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October 13, 2009

Sending Ki In Advance

A Short Instruction:

The purpose of this article is to practice and validate the Ki principle (Mind moves body) which is the foundation of Ki-Aikido in our daily life. Therefore, it has no meaning if you just read it without practicing it.

The fundamental method of mastering anything is practice. However, it is not enough just to practice, but it is also important to validate how one has changed as a result of the practice.

It is easy to lose what you have learned without practice. On the other hand, you will never lose what you have learned through practice and validation. Therefore, please read, practice, and validate the contents of my article for at least one month.


Sending Ki In Advance

Throughout the year, I have a number of different responsibilities each day, such as the teaching in seminars, meetings, news gathering, negotiations, and the education of Uchideshi, etc.

There is tremendous energy needed when making important decisions. If ten or twenty decisions need to be made in a day, I will be totally exhausted unless I have good strategies to deal with such a great number of jobs.

In fact, with only a small effort, we can handle the jobs easily. That is, “to send Ki to all the things to do in advance”.

The job to which we direct our Ki willingly is not tiring, however, the one which we feel we need to do because we are told to do so and to which our Ki is not directed, is very tiring. This is the difference between “Ki goes in advance of doing the jobs” and “Do the jobs and Ki comes later.”  Even if the time difference of Ki is only an instant, it causes a very big difference.

Let us assume that we have many things to do today. If one job is troublesome, that job will stick in our mind and our mind will not be fully directed to the next job. Our Ki gradually gets delayed. Then, our concentration is lost, efficiency gets lower and we feel exhausted.

If our Ki goes through all the events and tasks in advance, our concentration will not be lost half way through. However, if our Ki reaches only half way, our concentration will be lost then, as Ki was cut off, and as a result we get exhausted and even many incomplete tasks are left behind.

Then, what should we do specifically? I will show you one example. Write down all the events and tasks at the beginning of the day (or in the evening before the day if possible) and do the necessary preparations and arrangements. By doing so, we can send our Ki to all the things to do from the beginning to the end of each day. Then, each planned tasks and event becomes a stream of line in mind, not just separate events. In this case, our Ki will not be cut off at the half way point.

“Sending Ki to all the things we do in advance” does not mean to try hard and become tense unnecessarily. Rather, it means to use our mind clearly and naturally. 

The example above is for sending Ki to all planned events in the daily schedule. Also you can try to send Ki ahead of time for a specific event. For example, when you take a break, first make preparation for the next thing to do, then rest. In this way you will naturally send Ki to the next event or task in advance. By doing so, you will feel comfortable to come back to the job after the break. Without this process, you will feel uneasy coming back to the job and as a result you will become very tired.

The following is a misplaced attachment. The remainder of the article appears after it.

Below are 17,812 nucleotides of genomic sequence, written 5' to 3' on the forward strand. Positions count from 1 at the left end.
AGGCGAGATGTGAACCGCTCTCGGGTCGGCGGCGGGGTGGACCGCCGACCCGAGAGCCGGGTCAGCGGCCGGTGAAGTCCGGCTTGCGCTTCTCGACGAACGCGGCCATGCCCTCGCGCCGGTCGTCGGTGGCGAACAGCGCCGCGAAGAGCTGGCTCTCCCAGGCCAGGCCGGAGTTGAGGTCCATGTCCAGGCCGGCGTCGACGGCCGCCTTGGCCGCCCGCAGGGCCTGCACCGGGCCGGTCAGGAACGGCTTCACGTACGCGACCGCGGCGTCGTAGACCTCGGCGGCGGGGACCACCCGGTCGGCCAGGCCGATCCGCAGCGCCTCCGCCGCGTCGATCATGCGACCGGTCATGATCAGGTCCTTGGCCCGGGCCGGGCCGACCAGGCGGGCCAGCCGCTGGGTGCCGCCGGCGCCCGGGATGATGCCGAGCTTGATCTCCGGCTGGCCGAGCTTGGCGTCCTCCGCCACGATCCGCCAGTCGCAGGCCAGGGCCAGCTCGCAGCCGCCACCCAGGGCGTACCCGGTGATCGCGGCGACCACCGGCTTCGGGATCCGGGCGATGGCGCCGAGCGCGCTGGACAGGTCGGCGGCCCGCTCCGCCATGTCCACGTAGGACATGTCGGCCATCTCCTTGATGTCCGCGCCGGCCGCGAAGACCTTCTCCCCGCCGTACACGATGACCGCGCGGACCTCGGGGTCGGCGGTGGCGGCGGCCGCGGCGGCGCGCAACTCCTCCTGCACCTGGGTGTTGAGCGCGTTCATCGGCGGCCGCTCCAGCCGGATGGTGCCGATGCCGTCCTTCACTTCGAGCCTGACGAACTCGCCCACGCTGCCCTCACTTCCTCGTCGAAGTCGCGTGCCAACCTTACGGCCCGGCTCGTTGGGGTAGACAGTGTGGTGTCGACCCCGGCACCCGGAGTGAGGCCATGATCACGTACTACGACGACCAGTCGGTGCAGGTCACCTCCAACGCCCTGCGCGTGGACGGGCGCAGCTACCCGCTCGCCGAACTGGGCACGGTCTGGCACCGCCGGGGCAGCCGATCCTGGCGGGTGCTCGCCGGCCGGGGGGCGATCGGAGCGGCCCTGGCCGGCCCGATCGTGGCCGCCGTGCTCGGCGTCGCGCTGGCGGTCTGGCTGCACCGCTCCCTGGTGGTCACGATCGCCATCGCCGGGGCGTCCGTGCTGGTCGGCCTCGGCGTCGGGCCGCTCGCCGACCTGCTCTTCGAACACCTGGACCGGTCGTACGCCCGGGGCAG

There are many people who get sick on holiday. It is because their Ki is cut off when they take holiday.  By making the necessary preparations and arrangements for the post-holiday jobs before taking the holiday, our Ki will not be cut off and we will feel comfortable to come back to work.  In this way we can have a holiday free of worry.

Since having learned “Sending Ki in advance”, I have not felt tired even having a busy schedule. Also I have not had sickness on holiday.

I often have the opportunity to see people who play active roles and have great success on the front lines in every field, but I have never heard any of them saying “Oh, I am so busy!” They appear to be enjoying their work very much, though their schedule may be even busier than mine.

People who repeat “I am busy! I am busy!” are impatient and busy only in their mind. There are not so many people who are really busy in a true sense. In the Japanese language, the word “busy” is written in a way to mean “mind is lost”.

The people who are enjoying themselves even though they have busy schedules, are not pretending this enjoyment, but actually enjoy their work by sending Ki to the future events.

The following is the practice and validation for this month.

[Point of practice]

  Before a holiday or taking a break, make preparation and arrangement for what you will return to. (Send Ki to the next schedule in advance)

Send Ki to all the things to do for the next day.

[Point of validation]

Record in a notebook how you observed the differences after practicing the above.

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